Form 8938 Penalties

As discussed in an earlier article, Form 8938 is used by specified individuals to report the ownership of specified foreign financial assets if the total value of those assets exceeds an applicable threshold amount.

Similarly to most international tax forms issued by the IRS, Form 8938 has its own system of penalties. What makes Form 8938 penalties stand out are the scope of coverage, the severity of penalties, and the effect on the IRS statute of limitations.

A. Scope of Form 8938

Form 8938 is much more intrusive than the now-famous FBARs. While the threshold amount for filing the FBAR is much lower (only $10,000), the type of information requested by Form 8938 is much broader. The FBARs only require disclosure of foreign bank and financial accounts.

Form 8938, however, requires the disclosure not only of the interest held in foreign bank and financial accounts (which may also be somewhat different from the FBAR definition), but also of the interest held in foreign entities and “other foreign financial assets” – the definition of which includes an array of varies types of swaps, contracts, and stocks.

Moreover, Form 8938 directly ties assets disclosed on Forms 3520, 3520-A, 5471, 8621, 8865 and 8891 to the assets that need to be reported on Form 8938 (pursuant to the “duplication” rule, the taxpayers do not need to report on Form 8938 the assets already reported the five aforementioned forms). Therefore, Form 8938 makes it much easier for the IRS to to uncover potential issues with the other six forms (all of which have their own applicable penalty standards).

A word of caution: even if a specified foreign financial asset is reported on any of the six forms listed above, the taxpayer must still include the value of the asset in determining whether the aggregate value of the taxpayer’s specified foreign financial assets is more then the reporting threshold that applies to the taxpayer.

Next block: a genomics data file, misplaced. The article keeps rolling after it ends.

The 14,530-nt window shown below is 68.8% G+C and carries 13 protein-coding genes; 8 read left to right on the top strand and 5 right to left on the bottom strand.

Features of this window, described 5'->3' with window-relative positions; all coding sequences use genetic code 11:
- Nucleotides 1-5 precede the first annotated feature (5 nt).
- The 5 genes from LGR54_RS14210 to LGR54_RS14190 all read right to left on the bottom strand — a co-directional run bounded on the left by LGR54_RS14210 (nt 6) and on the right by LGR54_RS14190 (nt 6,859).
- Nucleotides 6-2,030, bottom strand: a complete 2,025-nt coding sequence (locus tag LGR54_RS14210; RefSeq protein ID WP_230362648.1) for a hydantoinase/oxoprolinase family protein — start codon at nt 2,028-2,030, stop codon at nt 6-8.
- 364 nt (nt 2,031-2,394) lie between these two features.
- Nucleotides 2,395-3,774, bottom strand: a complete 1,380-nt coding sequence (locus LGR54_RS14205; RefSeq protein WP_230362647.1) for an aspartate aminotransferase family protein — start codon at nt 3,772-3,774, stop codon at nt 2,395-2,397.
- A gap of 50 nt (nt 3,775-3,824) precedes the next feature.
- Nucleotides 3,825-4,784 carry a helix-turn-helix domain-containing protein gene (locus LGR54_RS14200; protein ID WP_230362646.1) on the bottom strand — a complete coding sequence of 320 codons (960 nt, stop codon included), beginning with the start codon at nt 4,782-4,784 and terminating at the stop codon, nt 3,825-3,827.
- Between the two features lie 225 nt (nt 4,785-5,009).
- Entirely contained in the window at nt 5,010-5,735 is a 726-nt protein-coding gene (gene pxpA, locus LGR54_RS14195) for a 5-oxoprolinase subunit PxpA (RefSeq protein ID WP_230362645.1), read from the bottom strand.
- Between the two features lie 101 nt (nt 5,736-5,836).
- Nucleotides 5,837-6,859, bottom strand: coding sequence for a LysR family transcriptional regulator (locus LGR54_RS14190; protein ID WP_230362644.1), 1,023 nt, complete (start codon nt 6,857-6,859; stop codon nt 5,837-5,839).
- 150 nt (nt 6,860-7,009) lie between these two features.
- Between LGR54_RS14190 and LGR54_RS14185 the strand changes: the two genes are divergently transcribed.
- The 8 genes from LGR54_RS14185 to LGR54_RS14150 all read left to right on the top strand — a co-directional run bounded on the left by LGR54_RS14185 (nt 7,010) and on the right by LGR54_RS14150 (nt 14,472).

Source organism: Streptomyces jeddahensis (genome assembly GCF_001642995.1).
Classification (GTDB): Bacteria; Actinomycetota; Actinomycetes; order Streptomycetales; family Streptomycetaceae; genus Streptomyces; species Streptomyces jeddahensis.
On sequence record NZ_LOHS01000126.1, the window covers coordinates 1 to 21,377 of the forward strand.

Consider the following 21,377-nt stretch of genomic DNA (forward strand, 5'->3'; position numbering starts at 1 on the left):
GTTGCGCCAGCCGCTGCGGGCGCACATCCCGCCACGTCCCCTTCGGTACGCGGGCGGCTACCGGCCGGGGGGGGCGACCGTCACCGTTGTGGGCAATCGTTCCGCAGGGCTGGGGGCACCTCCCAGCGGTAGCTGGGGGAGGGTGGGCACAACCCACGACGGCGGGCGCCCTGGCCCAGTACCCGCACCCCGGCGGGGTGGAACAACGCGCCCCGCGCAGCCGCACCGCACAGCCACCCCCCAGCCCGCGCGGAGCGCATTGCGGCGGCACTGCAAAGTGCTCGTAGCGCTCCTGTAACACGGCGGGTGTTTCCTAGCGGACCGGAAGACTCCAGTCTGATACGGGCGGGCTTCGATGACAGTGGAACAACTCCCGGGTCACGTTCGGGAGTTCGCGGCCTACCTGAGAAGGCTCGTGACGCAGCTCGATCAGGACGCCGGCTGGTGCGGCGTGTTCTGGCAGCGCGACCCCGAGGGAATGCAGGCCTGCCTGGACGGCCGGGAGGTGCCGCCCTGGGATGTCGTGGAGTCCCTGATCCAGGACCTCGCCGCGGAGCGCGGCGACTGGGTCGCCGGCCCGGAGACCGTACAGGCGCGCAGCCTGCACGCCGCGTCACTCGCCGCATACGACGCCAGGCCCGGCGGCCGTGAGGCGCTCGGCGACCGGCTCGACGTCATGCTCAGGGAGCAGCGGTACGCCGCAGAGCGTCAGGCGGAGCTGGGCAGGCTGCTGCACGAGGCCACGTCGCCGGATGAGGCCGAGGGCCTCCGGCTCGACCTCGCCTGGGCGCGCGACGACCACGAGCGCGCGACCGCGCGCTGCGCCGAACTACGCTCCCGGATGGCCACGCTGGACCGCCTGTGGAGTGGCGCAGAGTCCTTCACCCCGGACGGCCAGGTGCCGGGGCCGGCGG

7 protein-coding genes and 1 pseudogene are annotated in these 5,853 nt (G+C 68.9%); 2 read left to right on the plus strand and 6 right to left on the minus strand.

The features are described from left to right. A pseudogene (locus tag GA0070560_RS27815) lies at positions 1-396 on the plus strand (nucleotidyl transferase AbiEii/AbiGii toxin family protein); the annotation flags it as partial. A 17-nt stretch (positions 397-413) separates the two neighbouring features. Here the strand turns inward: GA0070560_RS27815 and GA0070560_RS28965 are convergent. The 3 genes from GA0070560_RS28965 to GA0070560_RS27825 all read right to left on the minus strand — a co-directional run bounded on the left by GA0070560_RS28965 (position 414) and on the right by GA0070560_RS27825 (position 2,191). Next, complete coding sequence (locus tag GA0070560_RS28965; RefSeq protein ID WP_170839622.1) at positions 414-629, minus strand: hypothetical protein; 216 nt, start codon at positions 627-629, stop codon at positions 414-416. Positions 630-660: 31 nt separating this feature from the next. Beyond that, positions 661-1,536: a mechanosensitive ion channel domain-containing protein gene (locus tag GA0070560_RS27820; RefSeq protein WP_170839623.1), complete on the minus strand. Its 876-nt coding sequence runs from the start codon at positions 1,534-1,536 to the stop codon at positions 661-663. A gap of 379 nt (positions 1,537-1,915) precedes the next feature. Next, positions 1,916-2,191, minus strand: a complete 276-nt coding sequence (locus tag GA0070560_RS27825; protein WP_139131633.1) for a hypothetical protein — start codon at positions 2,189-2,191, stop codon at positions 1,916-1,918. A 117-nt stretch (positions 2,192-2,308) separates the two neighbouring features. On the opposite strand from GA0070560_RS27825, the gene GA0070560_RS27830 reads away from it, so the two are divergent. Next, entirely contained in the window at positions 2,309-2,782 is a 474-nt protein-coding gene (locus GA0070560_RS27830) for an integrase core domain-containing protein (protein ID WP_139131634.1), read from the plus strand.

Finally, the IRS can use Form 8938 to analyze if the taxpayer was supposed to file the FBAR and failed to do so (or failed to do so correctly).

Thus, it becomes obvious that Form 8938, which popularly known as a “Son of FBAR”, far excels its father-FBAR in enhancing the IRS capacity to gather additional taxpayer data, use this data for deeper analysis of the taxpayer non-compliance, and imposing civil and criminal penalties on non-compliant taxpayers.

B. Form 8938 Penalties

Form 8938 has a severe penalty system.

1. Failure-to-File Penalty

If the taxpayer is required to file Form 8938, but fails to file a complete and correct Form 8938 by the due date (including extensions), he may be subject to a penalty of $10,000.

If the IRS discovers non-compliance and mails the corresponding notice to the taxpayer, but the taxpayer still does not file Form 8938 within 90 days after the mailing of the notice, additional penalties of $10,000 may be imposed for each 30-day period (or part of a period) of non-compliance after the expiration of the 90-day period. This additional penalty is currently capped at $50,000.

What about the situations where the taxpayer believes that the assets in question are below the threshold amount but the IRS asks the information about the assets in any case? In this case, if the taxpayer fails to respond to the IRS inquiry, the IRS has the power to presume that the taxpayer owns specified foreign financial assets with a value of more than the reporting threshold (even if it is not so in reality). Hence, the IRS can impose failure to file penalties if Form 8938 is not filed.